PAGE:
In New York City, the failure rate of restaurants is around 60%. In 2010, Chef Jeremy Spector learned about the city’s restaurant challenges the hard way. Along with Dean Piccolo, Spector opened the Brindle Room.
While his menu may have been delicious, including dishes like potted shrimp in tomato-spiked melted fontina, Spector’s business struggled to compete with more affordable local restaurants. Just when Spector was considering shutting down, his luck changed, all thanks to a burger.
“It was my partner, Dean, who started making them,” Spector said. “I had never cooked burgers professionally. I didn’t want to be a burger spot. We were trying to do something fancier than that, and we fell on our face.”
The burger, made with dry-aged steak trimmings, American cheese, and carmelized onions, initially only appeared on the restaurant’s lunch menu. Even though Spector noticed how popular the burger was becoming, he made a strategic business decision not to include it on the dinner menu. This way, customers would figure out the well-known secret of ordering off-menu.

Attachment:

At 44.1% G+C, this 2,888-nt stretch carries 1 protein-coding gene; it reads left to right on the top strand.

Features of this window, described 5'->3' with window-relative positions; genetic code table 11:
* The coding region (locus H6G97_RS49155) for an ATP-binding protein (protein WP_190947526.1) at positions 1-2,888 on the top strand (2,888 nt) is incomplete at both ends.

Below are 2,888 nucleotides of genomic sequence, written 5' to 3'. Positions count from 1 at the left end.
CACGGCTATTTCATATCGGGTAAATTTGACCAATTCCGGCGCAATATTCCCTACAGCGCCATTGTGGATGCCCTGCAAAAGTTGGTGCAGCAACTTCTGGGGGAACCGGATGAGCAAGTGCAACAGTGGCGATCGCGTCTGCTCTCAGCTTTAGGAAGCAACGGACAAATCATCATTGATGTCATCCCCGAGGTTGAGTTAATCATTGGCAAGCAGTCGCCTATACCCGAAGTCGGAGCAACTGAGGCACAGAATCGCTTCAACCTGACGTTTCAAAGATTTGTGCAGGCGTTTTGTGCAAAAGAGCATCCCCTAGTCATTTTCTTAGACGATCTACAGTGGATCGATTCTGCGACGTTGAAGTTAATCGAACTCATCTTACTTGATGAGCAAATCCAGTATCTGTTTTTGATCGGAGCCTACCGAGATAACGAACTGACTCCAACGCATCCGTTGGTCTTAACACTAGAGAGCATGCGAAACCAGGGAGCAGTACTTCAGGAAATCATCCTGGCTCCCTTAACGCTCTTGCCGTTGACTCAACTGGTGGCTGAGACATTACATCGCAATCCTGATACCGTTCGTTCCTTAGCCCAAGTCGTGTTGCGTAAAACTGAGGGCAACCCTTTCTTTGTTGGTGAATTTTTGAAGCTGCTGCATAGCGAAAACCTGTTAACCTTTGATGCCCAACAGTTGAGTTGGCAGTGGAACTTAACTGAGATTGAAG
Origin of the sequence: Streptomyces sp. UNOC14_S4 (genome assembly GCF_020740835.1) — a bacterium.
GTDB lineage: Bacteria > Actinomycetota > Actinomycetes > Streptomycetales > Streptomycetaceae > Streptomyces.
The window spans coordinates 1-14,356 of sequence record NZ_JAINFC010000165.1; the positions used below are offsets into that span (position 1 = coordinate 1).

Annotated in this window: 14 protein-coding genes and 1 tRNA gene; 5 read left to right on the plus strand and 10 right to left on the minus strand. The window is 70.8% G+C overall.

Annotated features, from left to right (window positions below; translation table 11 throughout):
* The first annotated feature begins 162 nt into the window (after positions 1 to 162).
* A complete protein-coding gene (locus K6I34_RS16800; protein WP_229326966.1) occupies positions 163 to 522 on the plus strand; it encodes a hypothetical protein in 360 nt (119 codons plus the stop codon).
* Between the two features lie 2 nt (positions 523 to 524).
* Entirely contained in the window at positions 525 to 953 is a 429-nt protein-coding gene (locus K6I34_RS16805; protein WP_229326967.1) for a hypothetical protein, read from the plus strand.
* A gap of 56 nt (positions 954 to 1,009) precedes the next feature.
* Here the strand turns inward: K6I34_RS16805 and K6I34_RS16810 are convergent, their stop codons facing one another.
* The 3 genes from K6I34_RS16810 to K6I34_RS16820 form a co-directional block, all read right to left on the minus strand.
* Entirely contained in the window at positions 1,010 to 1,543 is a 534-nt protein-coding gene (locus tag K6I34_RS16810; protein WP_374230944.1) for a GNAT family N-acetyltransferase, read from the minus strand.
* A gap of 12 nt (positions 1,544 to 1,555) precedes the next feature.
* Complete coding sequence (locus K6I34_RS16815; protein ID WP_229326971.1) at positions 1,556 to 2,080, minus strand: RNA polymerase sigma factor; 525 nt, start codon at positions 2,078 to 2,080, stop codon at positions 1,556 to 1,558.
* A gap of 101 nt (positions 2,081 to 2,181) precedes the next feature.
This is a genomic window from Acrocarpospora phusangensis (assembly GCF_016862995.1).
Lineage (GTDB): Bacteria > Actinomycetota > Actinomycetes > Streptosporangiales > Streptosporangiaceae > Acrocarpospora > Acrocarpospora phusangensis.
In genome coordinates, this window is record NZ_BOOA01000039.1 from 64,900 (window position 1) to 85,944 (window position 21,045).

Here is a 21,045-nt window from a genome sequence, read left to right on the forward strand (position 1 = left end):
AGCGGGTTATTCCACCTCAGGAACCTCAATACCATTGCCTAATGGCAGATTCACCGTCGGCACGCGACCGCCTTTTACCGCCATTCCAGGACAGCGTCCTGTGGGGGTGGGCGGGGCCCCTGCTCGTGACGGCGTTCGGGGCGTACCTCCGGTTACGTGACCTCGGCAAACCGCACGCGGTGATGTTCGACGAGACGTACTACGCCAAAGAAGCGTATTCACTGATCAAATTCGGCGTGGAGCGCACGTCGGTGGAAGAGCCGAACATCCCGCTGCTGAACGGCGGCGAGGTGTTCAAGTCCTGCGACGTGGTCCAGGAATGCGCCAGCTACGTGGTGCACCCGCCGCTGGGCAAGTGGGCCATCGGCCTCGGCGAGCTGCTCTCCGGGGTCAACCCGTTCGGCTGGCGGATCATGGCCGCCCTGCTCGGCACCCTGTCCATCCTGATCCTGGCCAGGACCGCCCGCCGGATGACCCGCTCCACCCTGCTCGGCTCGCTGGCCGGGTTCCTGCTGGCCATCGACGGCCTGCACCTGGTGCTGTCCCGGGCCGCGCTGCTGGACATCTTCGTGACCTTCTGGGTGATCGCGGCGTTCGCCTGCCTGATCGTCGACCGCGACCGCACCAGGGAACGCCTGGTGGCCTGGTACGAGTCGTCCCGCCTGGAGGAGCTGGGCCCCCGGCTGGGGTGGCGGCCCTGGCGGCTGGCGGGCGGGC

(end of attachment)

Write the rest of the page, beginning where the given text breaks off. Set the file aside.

George Motz, author of Hamburger America, stated, “The chefs take their menu very seriously,” Motz said. “They have to think about serving a burger. They limit it, they make it secret, they make it special.”
This ‘secret menu’ strategy is, by no means, new to the food service industry. Fast-food chains have been using the marketing ploy for years. The ‘secret menu’ provides customers with a sense of loyalty and a feeling that they are in the know.
In-N-Out even includes a section on their website titles the “Not-So-Secret Menu. Customers who enter the restaurant take pride in ordering from this secretive selection. On the other hand, many restaurants keep the burger off the menu because they simply want customers to order other items from the menu. Rather than building hype with a so-called ‘secret burger,’ chefs just want to promote other options.